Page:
Comparing Types of Financial Incentives to Promote Walking: An Experimental Test

Rachel J. Burns, Alexander J. Rothman

Research output: Contribution to journalArticlepeer-review

13 Scopus citations


Background: Offering people financial incentives to increase their physical activity is an increasingly prevalent intervention strategy. However, little is known about the relative effectiveness of different types of incentives. This study tested whether incentives based on specified reinforcement types and schedules differentially affected the likelihood of meeting a walking goal and explored if observed behavioural changes may have been attributable to the perceived value of the incentive. Methods: A 2 (reinforcement type: cash reward, deposit contract) × 2 (schedule: fixed, variable) between-subjects experiment with a hanging control condition was conducted over 8 weeks (n = 153). Results: Although walking was greater in the incentive conditions relative to the control condition, walking did not differ across incentive conditions. Exploratory analyses indicated that the perceived value of the incentive was associated with the likelihood of meeting the walking goal, but was not affected by reinforcement type or schedule. Conclusions: The reinforcement type and schedule manipulations tested in this study did not differentially affect walking. Given that walking behaviour was associated with perceived value, designing incentive strategies that optimise the perceived value of the incentive may be a promising avenue for future research.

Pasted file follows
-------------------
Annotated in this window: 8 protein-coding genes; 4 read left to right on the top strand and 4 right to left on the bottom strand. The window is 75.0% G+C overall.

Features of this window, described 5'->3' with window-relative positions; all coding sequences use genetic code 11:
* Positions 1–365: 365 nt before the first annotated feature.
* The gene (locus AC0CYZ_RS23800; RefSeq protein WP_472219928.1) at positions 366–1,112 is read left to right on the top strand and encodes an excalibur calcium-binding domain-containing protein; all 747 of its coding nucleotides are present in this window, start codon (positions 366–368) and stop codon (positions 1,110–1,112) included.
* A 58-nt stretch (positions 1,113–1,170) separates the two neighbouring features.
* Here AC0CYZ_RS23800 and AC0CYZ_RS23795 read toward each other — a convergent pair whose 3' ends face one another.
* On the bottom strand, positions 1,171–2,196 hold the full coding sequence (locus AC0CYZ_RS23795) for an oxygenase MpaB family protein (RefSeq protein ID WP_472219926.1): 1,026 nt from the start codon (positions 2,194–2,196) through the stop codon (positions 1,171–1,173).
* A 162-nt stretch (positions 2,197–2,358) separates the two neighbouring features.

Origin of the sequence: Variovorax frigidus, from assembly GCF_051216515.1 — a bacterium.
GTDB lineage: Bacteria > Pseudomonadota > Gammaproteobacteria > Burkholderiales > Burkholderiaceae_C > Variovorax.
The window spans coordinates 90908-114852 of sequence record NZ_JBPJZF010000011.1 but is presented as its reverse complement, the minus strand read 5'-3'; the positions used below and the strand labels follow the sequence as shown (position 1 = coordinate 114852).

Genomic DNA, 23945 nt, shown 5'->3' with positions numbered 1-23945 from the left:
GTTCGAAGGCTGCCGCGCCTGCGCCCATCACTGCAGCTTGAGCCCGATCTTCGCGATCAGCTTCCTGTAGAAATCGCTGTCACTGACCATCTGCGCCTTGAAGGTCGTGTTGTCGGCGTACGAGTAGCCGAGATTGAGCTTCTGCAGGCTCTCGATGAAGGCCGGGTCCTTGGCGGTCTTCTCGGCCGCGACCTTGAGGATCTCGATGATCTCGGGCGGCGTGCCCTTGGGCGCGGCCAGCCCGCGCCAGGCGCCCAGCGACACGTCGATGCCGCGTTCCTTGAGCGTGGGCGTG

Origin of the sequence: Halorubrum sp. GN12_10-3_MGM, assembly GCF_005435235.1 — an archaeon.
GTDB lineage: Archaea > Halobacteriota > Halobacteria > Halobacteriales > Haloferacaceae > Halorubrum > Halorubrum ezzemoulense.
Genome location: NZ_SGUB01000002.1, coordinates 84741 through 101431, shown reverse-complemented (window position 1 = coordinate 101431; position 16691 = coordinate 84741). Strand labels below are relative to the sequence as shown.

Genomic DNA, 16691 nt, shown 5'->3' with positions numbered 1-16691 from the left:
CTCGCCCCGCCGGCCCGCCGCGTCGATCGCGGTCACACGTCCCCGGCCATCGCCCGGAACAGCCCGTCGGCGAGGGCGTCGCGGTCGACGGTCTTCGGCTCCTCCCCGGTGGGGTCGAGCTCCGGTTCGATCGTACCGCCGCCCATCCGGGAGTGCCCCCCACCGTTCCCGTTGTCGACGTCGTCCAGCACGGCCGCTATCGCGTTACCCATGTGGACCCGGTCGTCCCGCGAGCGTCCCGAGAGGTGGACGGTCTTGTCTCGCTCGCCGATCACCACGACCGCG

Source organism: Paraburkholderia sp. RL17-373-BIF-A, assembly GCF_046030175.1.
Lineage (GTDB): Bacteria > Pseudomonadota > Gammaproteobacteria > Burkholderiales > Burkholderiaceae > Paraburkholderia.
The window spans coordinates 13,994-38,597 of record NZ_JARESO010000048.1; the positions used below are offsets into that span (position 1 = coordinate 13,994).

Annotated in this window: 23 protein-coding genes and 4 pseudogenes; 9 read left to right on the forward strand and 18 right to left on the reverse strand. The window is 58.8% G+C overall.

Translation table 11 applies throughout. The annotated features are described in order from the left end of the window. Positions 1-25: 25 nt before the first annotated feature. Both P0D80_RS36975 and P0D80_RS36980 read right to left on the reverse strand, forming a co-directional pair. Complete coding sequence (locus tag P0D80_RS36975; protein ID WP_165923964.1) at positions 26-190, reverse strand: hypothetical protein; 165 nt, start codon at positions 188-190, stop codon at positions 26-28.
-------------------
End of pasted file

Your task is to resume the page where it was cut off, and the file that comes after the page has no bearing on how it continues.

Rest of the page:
Original languageEnglish (US)
Pages (from-to)193-214
Number of pages22
JournalApplied Psychology: Health and Well-Being
Issue number2
StatePublished - Jul 2018

Bibliographical note

Funding Information:
This work was supported by a University of Minnesota Doctoral Dissertation Fellowship (RJB). The PRO version of the Runtastic app was provided free of charge by Runtastic. Runtastic had no involvement in the study design, analysis, or interpretation of the results.

Publisher Copyright:
© 2018 The International Association of Applied Psychology


  • financial incentives
  • health behaviour change
  • mechanisms of action
  • physical activity


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